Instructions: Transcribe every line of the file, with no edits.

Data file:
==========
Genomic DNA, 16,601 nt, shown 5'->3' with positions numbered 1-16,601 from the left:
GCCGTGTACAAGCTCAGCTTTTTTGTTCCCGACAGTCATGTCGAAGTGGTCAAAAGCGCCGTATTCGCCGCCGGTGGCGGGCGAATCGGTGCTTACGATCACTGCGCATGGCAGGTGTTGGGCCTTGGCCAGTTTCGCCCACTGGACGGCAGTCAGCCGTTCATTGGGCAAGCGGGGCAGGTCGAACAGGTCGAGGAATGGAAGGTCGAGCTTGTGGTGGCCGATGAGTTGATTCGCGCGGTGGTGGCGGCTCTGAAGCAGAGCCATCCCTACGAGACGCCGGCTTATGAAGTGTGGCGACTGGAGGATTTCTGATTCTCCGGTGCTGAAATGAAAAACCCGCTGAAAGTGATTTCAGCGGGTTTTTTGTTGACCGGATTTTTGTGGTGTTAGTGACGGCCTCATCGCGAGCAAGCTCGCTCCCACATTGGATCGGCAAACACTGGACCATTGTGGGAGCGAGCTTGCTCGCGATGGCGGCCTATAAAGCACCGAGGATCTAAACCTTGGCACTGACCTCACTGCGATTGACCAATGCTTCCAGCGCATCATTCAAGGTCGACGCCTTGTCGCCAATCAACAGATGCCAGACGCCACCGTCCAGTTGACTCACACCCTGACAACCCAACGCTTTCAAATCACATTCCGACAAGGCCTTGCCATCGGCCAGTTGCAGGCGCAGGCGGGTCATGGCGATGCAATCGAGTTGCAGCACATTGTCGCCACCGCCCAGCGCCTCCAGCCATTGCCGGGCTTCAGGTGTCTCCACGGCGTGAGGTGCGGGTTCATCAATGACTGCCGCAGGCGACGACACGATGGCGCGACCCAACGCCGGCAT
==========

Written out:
Genomic DNA, 16,601 nt, shown 5'->3' with positions numbered 1-16,601 from the left:
GCCGTGTACAAGCTCAGCTTTTTTGTTCCCGACAGTCATGTCGAAGTGGTCAAAAGCGCCGTATTCGCCGCCGGTGGCGGGCGAATCGGTGCTTACGATCACTGCGCATGGCAGGTGTTGGGCCTTGGCCAGTTTCGCCCACTGGACGGCAGTCAGCCGTTCATTGGGCAAGCGGGGCAGGTCGAACAGGTCGAGGAATGGAAGGTCGAGCTTGTGGTGGCCGATGAGTTGATTCGCGCGGTGGTGGCGGCTCTGAAGCAGAGCCATCCCTACGAGACGCCGGCTTATGAAGTGTGGCGACTGGAGGATTTCTGATTCTCCGGTGCTGAAATGAAAAACCCGCTGAAAGTGATTTCAGCGGGTTTTTTGTTGACCGGATTTTTGTGGTGTTAGTGACGGCCTCATCGCGAGCAAGCTCGCTCCCACATTGGATCGGCAAACACTGGACCATTGTGGGAGCGAGCTTGCTCGCGATGGCGGCCTATAAAGCACCGAGGATCTAAACCTTGGCACTGACCTCACTGCGATTGACCAATGCTTCCAGCGCATCATTCAAGGTCGACGCCTTGTCGCCAATCAACAGATGCCAGACGCCACCGTCCAGTTGACTCACACCCTGACAACCCAACGCTTTCAAATCACATTCCGACAAGGCCTTGCCATCGGCCAGTTGCAGGCGCAGGCGGGTCATGGCGATGCAATCGAGTTGCAGCACATTGTCGCCACCGCCCAGCGCCTCCAGCCATTGCCGGGCTTCAGGTGTCTCCACGGCGTGAGGTGCGGGTTCATCAATGACTGCCGCAGGCGACGACACGATGGCGCGACCCAACGCCGGCAT